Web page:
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Exit Polls: Dutch Reject EU-Ukraine Trade Deal

  • VOA News

Dutch Prime Minister Mark Rutte casts his vote in a non-binding referendum on the EU-Ukraine association agreement in The Hague, Netherlands, April 6, 2016.

Dutch Prime Minister Mark Rutte casts his vote in a non-binding referendum on the EU-Ukraine association agreement in The Hague, Netherlands, April 6, 2016.

A majority of the Dutch who voted in Wednesday's referendum rejected the European Union trade deal with Ukraine, but exit polls showed the turnout may have been too low to be valid.

The exit polls, carried out by polling institute Ipsos, showed 64 percent of those who voted said "no" to the deal, with some 36 percent voting in favor.

But it was not immediately clear if turnout had reached the 30 percent of the 12.5 million eligible voters needed to be valid.

The exit polls initially put turnout at 29 percent, before updating it to 32 percent with a margin of error of 3 percent.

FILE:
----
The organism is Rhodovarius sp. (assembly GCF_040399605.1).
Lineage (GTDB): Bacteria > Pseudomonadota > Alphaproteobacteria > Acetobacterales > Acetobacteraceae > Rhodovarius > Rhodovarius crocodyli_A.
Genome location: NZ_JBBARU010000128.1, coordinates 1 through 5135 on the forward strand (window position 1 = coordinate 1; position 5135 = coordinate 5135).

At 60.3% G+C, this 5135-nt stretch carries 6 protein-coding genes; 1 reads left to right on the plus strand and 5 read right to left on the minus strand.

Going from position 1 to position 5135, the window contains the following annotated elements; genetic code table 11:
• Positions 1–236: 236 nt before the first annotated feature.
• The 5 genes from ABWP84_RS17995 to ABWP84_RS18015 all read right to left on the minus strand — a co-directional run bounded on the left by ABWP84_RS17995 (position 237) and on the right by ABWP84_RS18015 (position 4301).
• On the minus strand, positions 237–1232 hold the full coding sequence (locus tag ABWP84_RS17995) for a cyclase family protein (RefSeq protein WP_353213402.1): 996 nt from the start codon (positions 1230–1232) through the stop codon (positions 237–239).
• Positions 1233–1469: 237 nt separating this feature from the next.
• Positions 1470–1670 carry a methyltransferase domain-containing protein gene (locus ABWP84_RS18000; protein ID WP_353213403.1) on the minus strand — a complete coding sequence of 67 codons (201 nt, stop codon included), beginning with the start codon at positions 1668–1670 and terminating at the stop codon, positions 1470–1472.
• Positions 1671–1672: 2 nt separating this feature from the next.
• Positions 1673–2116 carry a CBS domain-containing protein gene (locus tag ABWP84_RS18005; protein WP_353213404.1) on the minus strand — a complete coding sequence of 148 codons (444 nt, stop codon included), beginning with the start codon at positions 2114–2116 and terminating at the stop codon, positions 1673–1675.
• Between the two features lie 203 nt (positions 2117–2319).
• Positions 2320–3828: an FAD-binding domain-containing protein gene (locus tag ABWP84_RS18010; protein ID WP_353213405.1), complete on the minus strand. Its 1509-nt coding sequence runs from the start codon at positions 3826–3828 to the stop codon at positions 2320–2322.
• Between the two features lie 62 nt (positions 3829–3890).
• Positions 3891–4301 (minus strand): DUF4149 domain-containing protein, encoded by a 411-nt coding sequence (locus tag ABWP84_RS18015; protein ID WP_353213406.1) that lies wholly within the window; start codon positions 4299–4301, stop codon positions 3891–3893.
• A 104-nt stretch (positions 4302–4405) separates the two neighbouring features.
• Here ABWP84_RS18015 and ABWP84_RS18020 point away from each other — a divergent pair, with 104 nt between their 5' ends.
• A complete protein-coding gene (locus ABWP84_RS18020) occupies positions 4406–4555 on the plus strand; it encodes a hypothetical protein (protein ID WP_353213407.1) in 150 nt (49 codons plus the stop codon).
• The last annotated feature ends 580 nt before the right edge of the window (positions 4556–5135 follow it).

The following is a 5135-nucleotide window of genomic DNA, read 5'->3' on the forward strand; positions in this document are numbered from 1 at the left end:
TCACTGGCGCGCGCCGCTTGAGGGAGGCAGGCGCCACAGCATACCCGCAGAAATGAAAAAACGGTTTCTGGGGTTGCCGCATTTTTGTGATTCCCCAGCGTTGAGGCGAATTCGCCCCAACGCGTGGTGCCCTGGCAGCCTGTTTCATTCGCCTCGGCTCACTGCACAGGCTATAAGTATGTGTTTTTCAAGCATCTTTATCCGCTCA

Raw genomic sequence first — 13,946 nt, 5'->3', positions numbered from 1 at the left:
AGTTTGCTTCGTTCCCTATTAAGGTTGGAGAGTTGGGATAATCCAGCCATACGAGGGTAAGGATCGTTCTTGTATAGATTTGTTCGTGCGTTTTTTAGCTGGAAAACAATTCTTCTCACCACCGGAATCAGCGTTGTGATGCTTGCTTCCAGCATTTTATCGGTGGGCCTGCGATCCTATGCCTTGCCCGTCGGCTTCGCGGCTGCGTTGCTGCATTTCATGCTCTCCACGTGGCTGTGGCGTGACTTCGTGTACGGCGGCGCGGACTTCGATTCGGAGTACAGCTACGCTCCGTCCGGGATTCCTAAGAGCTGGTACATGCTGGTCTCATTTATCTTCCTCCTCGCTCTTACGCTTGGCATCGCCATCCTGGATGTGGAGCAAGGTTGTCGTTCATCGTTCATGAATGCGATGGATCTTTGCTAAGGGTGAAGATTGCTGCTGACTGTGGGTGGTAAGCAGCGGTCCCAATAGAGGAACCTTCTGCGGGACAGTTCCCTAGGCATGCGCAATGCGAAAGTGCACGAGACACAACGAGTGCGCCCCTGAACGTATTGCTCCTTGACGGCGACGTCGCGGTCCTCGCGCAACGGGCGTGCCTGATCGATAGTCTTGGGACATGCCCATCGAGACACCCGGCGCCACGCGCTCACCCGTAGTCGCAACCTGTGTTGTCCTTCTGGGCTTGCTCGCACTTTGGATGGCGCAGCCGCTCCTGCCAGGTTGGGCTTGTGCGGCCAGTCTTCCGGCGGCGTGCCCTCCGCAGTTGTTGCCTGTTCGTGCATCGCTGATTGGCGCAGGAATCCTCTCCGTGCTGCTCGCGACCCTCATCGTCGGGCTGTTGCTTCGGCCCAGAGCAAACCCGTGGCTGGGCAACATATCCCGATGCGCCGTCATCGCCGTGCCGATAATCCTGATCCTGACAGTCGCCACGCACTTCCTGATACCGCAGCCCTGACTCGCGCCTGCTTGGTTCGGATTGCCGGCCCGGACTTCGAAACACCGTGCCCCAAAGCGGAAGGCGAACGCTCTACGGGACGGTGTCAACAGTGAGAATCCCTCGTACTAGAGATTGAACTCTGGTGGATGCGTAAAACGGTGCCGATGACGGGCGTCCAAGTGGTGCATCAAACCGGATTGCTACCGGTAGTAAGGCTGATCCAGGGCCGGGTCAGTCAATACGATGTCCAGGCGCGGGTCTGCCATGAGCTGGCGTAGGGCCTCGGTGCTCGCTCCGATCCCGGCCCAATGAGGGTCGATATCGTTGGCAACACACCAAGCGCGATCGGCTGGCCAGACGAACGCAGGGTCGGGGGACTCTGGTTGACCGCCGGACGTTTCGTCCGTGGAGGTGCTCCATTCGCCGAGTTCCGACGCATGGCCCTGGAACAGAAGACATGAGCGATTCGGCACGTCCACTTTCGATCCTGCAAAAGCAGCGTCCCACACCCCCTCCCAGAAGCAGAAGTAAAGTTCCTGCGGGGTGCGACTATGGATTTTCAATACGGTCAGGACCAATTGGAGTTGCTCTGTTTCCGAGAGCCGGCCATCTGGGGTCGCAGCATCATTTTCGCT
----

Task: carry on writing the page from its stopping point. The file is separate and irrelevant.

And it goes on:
The referendum is nonbinding, but it will be an important measure of EU support. It comes just three months before British voters cast ballots on whether to remain in the European Union.

Dutch opponents of the EU agreement say its ultimate goal is to bring Ukraine, which struggles with corruption and an ongoing separatist movement, into the bloc. Supporters say the agreement would aid economic development on both sides and improve human rights in the former Soviet republic.

The United States backs the deal. State Department Deputy Spokesman Mark Toner said Wednesday that it is "in the interests of the United States, of the Netherlands, of the EU to help ensure that Ukraine becomes a democratic and economically stable country."

Ukraine's president, Petro Poroshenko, has urged Dutch voters to say "yes" to the agreement.

Whether or not the Netherlands' voters approve or reject the agreement, it is expected to send an important signal to the Dutch government about the citizens' attitudes toward the European Union, which is struggling to cope with economic woes, political divisions, and the worst refugee crisis since World War II.

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